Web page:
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Bushels of new iMacs piling up

Apple Computer, which initially couldn't meet demand for its new flat-panel iMac, now appears to have the opposite problem.

    Apple Computer, which initially could not meet demand for its new flat-panel iMac, now appears to have the opposite problem.

    Retailers and distributors who had to wait weeks after the product's January introduction to get their hands on the desk lamp-shaped desktops now find the machines piling up as the consumer PC market slows to a crawl.

    Distribution giant Ingram Micro shows more than 2,600 of the machines in stock, according to sources close to the company. With last week's orders from dealers amounting to less than 200 units, Ingram is sitting on more than 15 weeks' worth of inventory. That excess may be less severe at other stores and distributors, but it's clearly a troubling sign, analysts say.

    "That level of inventory is definitely disconcerting," said ARS analyst Matt Sargent, who added that he had not personally seen the iMac inventory numbers.

    Inventories of iMacs at Ingram exist across all models. According to a source close to the company, the distributor had more than 1,200 versions of the high-end iMac in stock as of last week. It sold 72 to dealers last week but on average has been selling 87 a week. Since the beginning of the quarter, the distributor has sold nearly 5,000 of the high-end models and 3,900 of the other two models combined.

    Other PC makers in the consumer market are facing difficult times as well. April was one of the worst months for PCs in recent years, with sales down 22.5 percent for U.S. retailers, leaving the largest retail PC seller, Hewlett-Packard, with 10 weeks of inventory for Compaq Computer PCs and seven weeks for HP PCs, according to NPD Techworld. Normally, three weeks are considered ideal.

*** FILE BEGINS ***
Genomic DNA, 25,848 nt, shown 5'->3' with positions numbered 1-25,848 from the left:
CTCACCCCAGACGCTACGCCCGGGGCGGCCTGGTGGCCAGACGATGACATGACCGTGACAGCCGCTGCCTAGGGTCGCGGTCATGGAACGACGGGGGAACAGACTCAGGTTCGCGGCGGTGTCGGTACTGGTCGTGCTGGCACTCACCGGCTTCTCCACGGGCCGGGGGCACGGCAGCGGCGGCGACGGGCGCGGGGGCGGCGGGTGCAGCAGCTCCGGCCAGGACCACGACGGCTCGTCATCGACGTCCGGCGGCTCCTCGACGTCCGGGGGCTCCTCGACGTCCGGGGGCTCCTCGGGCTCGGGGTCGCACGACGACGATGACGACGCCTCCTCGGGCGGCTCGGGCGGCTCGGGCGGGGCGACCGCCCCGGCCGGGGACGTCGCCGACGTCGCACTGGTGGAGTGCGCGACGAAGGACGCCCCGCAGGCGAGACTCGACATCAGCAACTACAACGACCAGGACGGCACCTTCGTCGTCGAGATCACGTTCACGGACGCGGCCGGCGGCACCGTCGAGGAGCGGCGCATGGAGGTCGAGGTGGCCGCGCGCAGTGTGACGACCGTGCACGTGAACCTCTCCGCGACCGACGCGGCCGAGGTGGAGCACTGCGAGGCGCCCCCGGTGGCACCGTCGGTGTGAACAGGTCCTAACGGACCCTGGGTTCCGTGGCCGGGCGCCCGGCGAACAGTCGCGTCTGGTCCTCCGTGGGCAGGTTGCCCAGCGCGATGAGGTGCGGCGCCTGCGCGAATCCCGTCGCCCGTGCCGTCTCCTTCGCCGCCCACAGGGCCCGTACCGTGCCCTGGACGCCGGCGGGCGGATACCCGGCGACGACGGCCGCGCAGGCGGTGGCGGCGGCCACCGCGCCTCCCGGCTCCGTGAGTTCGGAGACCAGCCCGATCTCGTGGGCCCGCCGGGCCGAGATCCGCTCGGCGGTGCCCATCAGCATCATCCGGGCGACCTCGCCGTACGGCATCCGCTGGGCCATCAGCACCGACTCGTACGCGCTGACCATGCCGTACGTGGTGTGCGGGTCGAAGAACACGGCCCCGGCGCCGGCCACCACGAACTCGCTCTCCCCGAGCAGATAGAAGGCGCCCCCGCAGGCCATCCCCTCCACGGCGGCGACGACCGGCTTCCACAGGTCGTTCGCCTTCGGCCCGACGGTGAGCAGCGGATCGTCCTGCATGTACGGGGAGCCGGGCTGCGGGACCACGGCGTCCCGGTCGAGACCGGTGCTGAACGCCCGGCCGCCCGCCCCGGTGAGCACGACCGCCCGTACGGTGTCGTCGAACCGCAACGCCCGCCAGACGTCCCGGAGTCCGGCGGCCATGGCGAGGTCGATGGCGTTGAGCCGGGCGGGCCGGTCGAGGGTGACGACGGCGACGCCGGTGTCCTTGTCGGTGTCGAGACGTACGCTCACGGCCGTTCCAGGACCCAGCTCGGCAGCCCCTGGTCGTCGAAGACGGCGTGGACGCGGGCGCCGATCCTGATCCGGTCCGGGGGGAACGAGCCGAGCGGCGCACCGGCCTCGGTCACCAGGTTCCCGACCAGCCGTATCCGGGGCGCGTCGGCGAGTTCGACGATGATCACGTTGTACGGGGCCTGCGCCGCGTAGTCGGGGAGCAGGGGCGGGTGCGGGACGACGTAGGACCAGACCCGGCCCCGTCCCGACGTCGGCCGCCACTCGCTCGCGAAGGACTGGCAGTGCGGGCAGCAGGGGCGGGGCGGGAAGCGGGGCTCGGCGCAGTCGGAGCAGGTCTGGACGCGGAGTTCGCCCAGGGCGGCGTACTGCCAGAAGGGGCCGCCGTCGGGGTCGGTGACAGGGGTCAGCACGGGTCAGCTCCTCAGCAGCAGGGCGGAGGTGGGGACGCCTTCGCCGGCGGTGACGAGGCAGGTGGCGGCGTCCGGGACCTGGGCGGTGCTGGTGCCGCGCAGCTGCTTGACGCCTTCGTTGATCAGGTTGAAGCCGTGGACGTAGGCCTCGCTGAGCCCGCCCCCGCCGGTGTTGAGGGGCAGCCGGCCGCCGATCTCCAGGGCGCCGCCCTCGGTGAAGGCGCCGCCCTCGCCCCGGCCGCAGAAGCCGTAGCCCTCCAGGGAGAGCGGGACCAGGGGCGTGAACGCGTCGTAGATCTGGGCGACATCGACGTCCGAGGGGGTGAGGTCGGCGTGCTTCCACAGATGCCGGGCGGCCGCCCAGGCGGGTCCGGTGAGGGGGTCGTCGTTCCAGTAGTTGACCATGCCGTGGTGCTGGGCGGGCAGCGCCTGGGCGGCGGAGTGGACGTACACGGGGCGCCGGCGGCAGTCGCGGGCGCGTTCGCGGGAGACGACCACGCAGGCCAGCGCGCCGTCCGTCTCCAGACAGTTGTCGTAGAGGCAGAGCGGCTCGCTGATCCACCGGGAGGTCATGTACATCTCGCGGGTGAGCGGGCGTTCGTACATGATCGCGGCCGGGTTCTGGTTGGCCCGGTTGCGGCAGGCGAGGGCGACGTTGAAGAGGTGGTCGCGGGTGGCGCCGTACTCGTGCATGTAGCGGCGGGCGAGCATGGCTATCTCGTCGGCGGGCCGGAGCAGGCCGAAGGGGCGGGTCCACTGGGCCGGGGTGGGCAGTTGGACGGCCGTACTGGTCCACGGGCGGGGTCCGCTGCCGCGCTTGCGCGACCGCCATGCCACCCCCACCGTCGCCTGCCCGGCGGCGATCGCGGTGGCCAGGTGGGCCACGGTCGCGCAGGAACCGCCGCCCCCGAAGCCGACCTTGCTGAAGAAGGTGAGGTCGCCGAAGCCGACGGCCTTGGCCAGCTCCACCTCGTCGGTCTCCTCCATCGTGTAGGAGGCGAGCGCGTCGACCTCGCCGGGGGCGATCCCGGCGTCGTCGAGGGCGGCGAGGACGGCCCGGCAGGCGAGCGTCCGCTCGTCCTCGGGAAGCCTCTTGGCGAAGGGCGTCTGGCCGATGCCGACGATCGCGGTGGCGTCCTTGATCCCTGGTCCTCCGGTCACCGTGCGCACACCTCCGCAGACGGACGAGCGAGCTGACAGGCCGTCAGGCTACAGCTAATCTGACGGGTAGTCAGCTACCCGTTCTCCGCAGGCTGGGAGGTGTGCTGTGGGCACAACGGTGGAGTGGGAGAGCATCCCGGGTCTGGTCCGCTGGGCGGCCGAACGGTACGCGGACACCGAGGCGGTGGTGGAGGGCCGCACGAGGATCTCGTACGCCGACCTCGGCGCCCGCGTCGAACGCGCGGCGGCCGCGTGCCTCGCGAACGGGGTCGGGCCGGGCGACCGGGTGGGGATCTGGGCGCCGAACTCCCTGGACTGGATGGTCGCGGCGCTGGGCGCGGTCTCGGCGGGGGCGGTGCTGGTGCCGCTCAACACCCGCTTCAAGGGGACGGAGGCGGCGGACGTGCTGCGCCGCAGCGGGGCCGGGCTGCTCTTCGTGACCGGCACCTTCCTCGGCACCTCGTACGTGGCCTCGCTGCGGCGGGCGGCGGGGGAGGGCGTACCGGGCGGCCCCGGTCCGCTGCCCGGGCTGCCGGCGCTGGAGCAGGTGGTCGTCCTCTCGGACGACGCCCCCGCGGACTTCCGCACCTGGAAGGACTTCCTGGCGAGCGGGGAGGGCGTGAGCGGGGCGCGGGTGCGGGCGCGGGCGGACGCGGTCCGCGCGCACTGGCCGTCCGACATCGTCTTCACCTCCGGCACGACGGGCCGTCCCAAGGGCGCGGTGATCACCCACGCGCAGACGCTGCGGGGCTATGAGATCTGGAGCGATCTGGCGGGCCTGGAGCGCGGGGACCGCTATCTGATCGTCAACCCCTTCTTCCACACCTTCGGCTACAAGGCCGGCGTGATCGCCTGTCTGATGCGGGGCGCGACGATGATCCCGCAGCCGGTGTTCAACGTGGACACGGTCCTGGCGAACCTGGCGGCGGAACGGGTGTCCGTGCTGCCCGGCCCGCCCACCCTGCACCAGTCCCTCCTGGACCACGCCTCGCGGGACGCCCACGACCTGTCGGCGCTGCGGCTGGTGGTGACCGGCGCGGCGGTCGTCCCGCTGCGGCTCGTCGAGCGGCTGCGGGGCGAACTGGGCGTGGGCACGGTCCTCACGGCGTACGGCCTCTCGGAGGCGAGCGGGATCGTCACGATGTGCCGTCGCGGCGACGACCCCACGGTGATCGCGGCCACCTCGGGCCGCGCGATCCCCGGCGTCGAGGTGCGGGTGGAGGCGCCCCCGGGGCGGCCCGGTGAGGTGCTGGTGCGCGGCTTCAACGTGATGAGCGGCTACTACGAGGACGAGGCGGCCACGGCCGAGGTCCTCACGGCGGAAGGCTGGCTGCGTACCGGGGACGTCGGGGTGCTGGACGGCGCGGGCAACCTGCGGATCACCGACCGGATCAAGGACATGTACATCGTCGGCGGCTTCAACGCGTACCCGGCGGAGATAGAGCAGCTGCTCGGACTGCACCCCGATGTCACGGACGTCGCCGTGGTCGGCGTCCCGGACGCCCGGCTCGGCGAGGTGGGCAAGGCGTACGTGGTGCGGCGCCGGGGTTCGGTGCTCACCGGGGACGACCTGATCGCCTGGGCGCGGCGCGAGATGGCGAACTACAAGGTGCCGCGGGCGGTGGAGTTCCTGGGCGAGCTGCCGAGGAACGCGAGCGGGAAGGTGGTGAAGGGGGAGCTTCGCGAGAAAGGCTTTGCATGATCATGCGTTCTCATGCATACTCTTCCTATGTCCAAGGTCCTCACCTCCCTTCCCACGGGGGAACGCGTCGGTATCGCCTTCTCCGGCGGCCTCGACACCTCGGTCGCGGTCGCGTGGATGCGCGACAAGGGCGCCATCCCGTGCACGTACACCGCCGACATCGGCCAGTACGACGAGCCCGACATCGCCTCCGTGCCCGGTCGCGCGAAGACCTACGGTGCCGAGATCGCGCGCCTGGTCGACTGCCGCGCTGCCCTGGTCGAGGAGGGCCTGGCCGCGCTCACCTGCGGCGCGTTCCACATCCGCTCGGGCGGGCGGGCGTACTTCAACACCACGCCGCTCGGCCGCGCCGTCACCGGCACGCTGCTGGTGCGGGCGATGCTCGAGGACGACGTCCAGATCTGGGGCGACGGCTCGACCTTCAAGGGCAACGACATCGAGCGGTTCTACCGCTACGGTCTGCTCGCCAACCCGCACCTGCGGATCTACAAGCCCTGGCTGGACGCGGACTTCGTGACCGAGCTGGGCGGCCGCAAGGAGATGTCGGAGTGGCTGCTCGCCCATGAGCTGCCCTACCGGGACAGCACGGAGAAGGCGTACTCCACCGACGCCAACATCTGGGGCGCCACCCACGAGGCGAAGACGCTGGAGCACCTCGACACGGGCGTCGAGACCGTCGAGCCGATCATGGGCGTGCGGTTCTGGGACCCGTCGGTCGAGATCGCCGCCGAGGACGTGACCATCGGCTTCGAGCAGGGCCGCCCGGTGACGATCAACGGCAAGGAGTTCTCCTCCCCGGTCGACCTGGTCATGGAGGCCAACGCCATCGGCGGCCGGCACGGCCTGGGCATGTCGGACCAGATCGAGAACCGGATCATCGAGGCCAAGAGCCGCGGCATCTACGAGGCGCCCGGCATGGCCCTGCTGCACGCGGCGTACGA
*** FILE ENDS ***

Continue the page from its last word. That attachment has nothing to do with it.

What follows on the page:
"HP has seen slower-than-anticipated sales...in the consumer market," HP President Michael Capellas said at an analysts meeting. But, he added, "we will adjust sales and drive inventory down."

    Intel, Advanced Micro Devices and Apple have all warned this month that sales will be light this quarter.

    Apple's problems, though, are slightly compounded. The company is heading into the traditionally slow summer season as well as the period before next month's Macworld Expo when Mac sales tend to drop as customers wait to see what new products the company announces.

    Apple executives did not discuss iMac sales specifically on a conference call with analysts after the earnings warning last week. An Apple representative declined to comment for this story.

    As for inventory, Chief Financial Officer Fred Anderson said at the time Apple issued its warning that the company was keeping a close eye on inventory and expected the overall supply in the hands of retailers and distributors to be about equal with the end of the prior quarter on a unit basis. Anderson said that the company had four-and-a-half weeks' worth of inventory at the end of the last quarter.

    But while the number of units may be the same as Apple was going into the quarter, demand is not. Orders from Apple resellers started the quarter strong as stores looked to fill pent-up demand, but sales have chilled considerably in recent weeks.

    At the CompUSA store in downtown San Francisco, for example, 58 of the machines sit piled up in stacks throughout the store's main floor, ready for a waiting buyer.

    Since early this month, some analysts have been questioning whether sales of the new iMac were starting to flatten out.

    The company is also trying to promote a fancy desktop at a time when notebooks are gaining in popularity. Even as the PC market is limping along, notebooks could see double-digit growth this year, according to some technology executives. Two years ago, many notebooks sold for close to $2,000 or more. Now it's easy to pick up a $1,399 model, the same price as the entry-level iMac.

    "The (desktop) market is just really slow," Sargent said.

    As a point of reference, Sargent noted that a recent Dell catalog devoted just two of 24 pages to desktop models, with notebooks accounting for the first 11 pages and 13 of the first 15 pages of the catalog. Ads for handhelds, printers and cameras also came before the desktops.

    "It shows how notebook-centric the market is getting," Sargent said.